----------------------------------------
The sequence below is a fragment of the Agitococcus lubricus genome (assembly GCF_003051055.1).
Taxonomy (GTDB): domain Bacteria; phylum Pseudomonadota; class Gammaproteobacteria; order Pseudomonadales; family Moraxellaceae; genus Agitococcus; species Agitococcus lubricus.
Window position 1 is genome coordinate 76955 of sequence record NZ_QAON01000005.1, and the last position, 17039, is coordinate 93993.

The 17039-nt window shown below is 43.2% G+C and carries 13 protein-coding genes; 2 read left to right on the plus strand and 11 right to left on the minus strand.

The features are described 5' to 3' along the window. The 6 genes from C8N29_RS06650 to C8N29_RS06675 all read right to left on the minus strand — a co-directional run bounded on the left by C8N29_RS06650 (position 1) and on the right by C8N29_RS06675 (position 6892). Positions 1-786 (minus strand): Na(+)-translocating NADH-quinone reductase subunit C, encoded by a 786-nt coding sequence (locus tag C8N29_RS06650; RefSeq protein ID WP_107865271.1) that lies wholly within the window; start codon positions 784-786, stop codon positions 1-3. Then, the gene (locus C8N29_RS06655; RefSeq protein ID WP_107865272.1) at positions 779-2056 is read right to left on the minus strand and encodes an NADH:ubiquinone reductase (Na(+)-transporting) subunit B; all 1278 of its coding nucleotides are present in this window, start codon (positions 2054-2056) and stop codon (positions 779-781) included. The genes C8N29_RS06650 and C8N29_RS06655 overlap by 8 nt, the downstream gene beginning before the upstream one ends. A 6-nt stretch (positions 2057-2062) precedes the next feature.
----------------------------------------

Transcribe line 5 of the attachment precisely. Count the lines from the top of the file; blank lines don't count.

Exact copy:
The features are described 5' to 3' along the window. The 6 genes from C8N29_RS06650 to C8N29_RS06675 all read right to left on the minus strand — a co-directional run bounded on the left by C8N29_RS06650 (position 1) and on the right by C8N29_RS06675 (position 6892). Positions 1-786 (minus strand): Na(+)-translocating NADH-quinone reductase subunit C, encoded by a 786-nt coding sequence (locus tag C8N29_RS06650; RefSeq protein ID WP_107865271.1) that lies wholly within the window; start codon positions 784-786, stop codon positions 1-3. Then, the gene (locus C8N29_RS06655; RefSeq protein ID WP_107865272.1) at positions 779-2056 is read right to left on the minus strand and encodes an NADH:ubiquinone reductase (Na(+)-transporting) subunit B; all 1278 of its coding nucleotides are present in this window, start codon (positions 2054-2056) and stop codon (positions 779-781) included. The genes C8N29_RS06650 and C8N29_RS06655 overlap by 8 nt, the downstream gene beginning before the upstream one ends. A 6-nt stretch (positions 2057-2062) precedes the next feature.